The most disappointing part about Jordan Love‘s season has been the connection with his No. 1 receiver — or, at least, the player we assumed would be his WR1. Christian Watson got hot last season and entered summer as the presumed alpha, but a hamstring injury sidelined him for three games. Since Watson’s return, we’ve seen the second-year pro haul in at least one catch of significant yardage in every game, but the chemistry with Love just hasn’t been there. Watson had a pair of nice grabs Sunday, but he also had a brutal third-down drop, and Love was picked off twice while throwing in Watson’s direction. It took Watson time to synchronize with Aaron Rodgers, as well, but the Packers put themselves in this situation now, where many are looking for Love to show he’s the guy this season — leaving little time to mesh with Watson more gradually.
Matthew Stafford is set to get back in the mix against Seattle on Sunday, but with the Rams at 3-6 after losing four of their last five games, will that be enough for L.A. to make any kind of serious run at the playoffs? Well, we’ve seen the Rams without Stafford, so there’s reason to think his return will be a big upgrade, especially when two of the team’s most reliable producers, WRs Cooper Kupp and Puka Nacua, are dependent on the quarterback. Kyren Williams, meanwhile, was making hay before he was hurt — and he could get on the field again in Week 12 against the same Arizona team he gashed for 158 yards on 20 carries in Week 6. That’s better than the 2.6 rushing yards the Rams averaged in their Week 9 loss at Green Bay. The defense has had its hands full all season, though, and the Rams are 1-3 at home, so if there’s going to be improvement from within, it can’t all just come via injury returnees.
To Matt Eberflus’ credit, he’s coaxed better football out of his team — especially the defense he’s now running — over the past month-plus following an 0-4 start. Eberflus went 2-2 with Tyson Bagent filling in for Justin Fields, the kind of thing that might have landed him on Coach of the Year lists, had the first four games of 2023 gone better. Now comes the trick: winning with Fields. The third-year pro is trending in the right direction and could start against the Lions on Sunday, but Eberflus must figure out why the team is 4-17 on his watch with the starting quarterback starting. There’s also a catch: Chicago’s remaining schedule is tough, starting with roadies at Detroit and Minnesota before the Week 13 bye. Eberflus and Fields must find a way to flourish together down the stretch.
There’s only so much buzz and hope a team can generate after a 1-8 start, but Kyler Murray had no issues with that. His return required some patience from all of us, but we were rewarded with a taste of pre-injury Murray in Sunday’s victory: a dazzling, imperfect playmaker who can steal a defense’s soul. That’s about as tough a game as the Falcons have had defensively this season. There was rust, especially on third downs, but Murray looked to be in good form and ready to take over for the remainder of the season. If Murray looks great, and it means the Cardinals win a few games down the stretch and cost themselves draft positioning, so be it. Getting Murray back into prime form trumps a few draft slots every day, including — and especially — on Sundays.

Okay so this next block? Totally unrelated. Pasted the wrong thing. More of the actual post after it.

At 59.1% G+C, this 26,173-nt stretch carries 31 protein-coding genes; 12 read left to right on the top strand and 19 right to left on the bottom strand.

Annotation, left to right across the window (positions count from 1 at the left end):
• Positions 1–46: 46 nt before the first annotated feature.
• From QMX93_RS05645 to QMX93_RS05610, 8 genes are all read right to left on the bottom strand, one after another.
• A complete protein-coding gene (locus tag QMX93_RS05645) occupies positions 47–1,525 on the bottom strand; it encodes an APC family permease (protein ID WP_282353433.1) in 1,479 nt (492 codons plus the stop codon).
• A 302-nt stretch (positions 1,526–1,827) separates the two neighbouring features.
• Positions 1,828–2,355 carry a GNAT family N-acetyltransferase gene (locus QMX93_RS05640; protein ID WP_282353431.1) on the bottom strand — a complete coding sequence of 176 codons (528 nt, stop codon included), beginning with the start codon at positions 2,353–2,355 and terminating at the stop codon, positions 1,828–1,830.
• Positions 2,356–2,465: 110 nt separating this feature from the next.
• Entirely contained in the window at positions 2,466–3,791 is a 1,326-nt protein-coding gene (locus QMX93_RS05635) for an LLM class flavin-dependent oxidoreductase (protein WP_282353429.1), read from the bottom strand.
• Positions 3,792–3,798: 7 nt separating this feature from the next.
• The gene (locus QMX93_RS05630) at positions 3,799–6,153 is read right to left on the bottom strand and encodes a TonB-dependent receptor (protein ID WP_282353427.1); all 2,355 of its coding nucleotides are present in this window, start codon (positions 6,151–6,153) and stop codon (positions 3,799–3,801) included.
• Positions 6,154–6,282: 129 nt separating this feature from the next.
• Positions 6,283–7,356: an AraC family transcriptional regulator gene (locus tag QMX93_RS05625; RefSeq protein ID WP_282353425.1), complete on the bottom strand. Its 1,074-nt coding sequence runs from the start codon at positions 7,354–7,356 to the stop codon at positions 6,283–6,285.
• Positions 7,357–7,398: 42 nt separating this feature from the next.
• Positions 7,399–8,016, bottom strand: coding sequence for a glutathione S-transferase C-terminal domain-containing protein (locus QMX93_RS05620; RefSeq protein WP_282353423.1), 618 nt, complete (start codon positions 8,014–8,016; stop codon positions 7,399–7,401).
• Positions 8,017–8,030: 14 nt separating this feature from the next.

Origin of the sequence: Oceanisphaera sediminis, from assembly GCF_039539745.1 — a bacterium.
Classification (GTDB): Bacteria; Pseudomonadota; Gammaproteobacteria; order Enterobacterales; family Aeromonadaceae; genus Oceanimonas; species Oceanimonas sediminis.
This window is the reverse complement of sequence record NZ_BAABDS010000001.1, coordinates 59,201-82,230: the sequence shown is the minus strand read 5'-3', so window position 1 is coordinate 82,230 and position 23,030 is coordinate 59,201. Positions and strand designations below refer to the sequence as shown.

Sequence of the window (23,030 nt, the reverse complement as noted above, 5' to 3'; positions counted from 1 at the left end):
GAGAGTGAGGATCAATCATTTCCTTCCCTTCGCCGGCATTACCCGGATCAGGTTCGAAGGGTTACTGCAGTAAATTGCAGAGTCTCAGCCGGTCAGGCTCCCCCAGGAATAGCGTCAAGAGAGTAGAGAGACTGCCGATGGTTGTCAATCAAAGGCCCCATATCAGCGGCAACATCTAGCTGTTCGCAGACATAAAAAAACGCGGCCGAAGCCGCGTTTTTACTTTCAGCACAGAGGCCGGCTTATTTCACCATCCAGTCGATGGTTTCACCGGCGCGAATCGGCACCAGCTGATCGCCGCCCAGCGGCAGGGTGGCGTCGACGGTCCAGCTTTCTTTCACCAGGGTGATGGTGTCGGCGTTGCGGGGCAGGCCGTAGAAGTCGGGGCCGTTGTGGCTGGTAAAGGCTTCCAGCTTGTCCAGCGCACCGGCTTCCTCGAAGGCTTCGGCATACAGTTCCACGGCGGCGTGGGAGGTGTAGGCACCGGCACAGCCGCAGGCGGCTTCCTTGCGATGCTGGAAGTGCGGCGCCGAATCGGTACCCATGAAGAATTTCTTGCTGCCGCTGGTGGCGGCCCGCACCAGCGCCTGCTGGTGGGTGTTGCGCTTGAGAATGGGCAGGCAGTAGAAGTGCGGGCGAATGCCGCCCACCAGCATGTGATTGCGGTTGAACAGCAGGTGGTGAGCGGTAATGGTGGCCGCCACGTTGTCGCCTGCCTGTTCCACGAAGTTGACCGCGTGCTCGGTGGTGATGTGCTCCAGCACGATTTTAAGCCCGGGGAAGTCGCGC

The cracks in the Patriots’ armor had been showing for a few years now, and some ugly and awkward incidents late last season appeared to portend the confluence of issues in 2023. The team released promising young CB Jack Jones amid strange circumstances. Mac Jones was benched late in the Germany loss, replaced by Bailey Zappe, who made a peculiar decision on the game-ending fake-spike pick. Two active wide receivers, Ty Montgomery and Jalen Reagor, played a combined one offensive snap against the Colts. The Pats crawled into the bye, jet-lagged and star-crossed, and it’s hard to imagine a fairytale ending here. What will New England look like down the stretch? Will it be any different?
They have seven more games, plus the bye week, to get through the season, and they’re pretty much backed into starting Tommy DeVito this week at the Commanders — and maybe beyond. Sunday’s pasting by the Cowboys came with the added sting of sideline bickering involving multiple offensive players, including Saquon Barkley. This is going to be Brian Daboll’s toughest challenge as the Giants coach so far, harder even than turning them into a contender and winning a playoff game last season. Washington and New England are two favorable opponents right now, all things considered, and the bye could help release more tension. But at the moment, after Xavier McKinney openly questioned the defensive coaches, it feels like stronger storms could hit at any time.
Last Thursday against the Bears was technically the low point for Bryce Young and the Panthers offensively — at least in terms of yards and first downs — which is a bit surprising because it felt so similar to previous Carolina games, save for the one Andy Dalton started. We know this team needs more playmakers. It’s clear the offensive line is not yet a finished product, or close to that. The run game has been sporadic. So there is plenty to consider in terms of upgrades in the offseason, including coaches. Everyone raved about Frank Reich’s staff hires last winter. Ideally, Young shows steady improvement over the next couple months — but if he doesn’t, you can bet there will be major changes around him.